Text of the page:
Dietary effects on A2AR expression in liver and adipose tissues: A role for A2AR in protecting against inflammation and insulin resistance in obesity Conference Paper uri icon


  • Obesity causes a wide variety of metabolic diseases including fatty liver disease and diabetes. Mechanistically, obesityassociated inflammation has been implicated as a key factor in the development of fat deposition, insulin resistance, and metabolic dysregulation. However, the regulation of inflammation in obesity remains to be explored. As a member of the Gprotein coupled receptor families, adenosine 2A receptor (A2AR) is antinflammatory. However, little is known about nutritional regulation of A2AR as it relates to insulin resistance. In the present study, the expression of A2AR in liver and adipose tissue was examined in wild type (WT) C57BL/6J mice upon feeding a highfat diet (HFD) or a control lowfat diet (LFD). Also, both A2AR deficient mice and WT C57BL/6J mice were fed an HFD or LFD for 12 weeks to examine the involvement of A2AR in dietinduced inflammation and insulin resistance. Lastly, the effects of major macronutrients, i.e., glucose and palmitate, on the inflammatory responses were examined in both WT and A2ARdeficient macrophages. Compared with LFDfed WT mice, HFDfed WT mice displayed obesity and obesityrelated inflammation in liver and adipose tissue and systemic insulin resistance. Interestingly, the levels of A2AR in both the liver and adipose tissue of HFDfed WT mice were increased significantly compared with LFDfed mice. When comparing with HFDfed WT mice, HFDfed A2ARdeficient mice displayed an significant increase in the severity of inflammation and insulin resistance. In cultured cells, the proinflammatory responses were much enhanced in A2ARdeficient macrophage in relative to WT cells regardless of palmitate treatment. Taken together, these results suggest that HFD feeding induces the expression of A2AR, which in turn exerts a defensive role in protecting against inflammation and insulin resistance.Support or Funding InformationThis study was support in part by NIH grants. Also, Dr. Wu is supported by an NIFA program.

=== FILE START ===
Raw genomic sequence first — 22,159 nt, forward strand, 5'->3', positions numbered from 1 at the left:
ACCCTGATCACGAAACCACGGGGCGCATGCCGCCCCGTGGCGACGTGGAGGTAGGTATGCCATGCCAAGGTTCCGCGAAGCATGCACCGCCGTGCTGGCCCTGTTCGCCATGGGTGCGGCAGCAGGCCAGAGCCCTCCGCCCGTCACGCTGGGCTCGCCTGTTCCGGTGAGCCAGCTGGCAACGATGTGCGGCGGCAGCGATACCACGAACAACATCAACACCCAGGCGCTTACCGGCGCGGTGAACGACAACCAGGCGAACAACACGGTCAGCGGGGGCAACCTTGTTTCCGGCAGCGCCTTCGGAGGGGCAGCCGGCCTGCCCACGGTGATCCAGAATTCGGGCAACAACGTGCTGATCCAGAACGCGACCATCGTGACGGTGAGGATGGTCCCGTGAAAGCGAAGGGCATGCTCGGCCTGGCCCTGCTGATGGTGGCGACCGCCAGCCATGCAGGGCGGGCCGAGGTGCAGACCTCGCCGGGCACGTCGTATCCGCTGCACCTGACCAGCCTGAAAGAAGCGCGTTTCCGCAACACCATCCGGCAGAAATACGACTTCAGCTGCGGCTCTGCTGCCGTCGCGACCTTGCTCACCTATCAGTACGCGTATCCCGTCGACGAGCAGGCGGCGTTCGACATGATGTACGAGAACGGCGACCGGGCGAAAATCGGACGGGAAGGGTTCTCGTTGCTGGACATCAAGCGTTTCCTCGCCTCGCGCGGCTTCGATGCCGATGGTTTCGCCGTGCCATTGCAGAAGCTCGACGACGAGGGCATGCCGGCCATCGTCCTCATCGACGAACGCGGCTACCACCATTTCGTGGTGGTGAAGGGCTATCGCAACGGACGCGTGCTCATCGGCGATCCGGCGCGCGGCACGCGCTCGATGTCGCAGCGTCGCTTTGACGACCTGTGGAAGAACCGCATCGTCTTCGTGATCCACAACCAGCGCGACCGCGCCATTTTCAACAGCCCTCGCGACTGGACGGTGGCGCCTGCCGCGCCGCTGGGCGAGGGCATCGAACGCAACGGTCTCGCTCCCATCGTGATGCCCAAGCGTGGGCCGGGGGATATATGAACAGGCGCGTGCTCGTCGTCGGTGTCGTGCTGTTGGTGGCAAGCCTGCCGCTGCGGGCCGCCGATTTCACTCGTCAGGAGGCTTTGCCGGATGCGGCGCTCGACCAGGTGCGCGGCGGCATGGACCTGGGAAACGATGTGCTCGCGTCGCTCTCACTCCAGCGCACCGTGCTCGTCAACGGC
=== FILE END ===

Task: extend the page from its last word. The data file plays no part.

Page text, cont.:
published proceedings


author list (cited authors)

  • Pei, Y. a., Cai, Y., Li, H., Woo, S., Liu, M., Huo, Y., & Wu, C.

citation count

  • 0

complete list of authors

  • Pei, Ya||Cai, Yuli||Li, Honggui||Woo, Shih-Lung||Liu, Mengyang||Huo, Yuqing||Wu, Chaodong

publication date

  • April 2017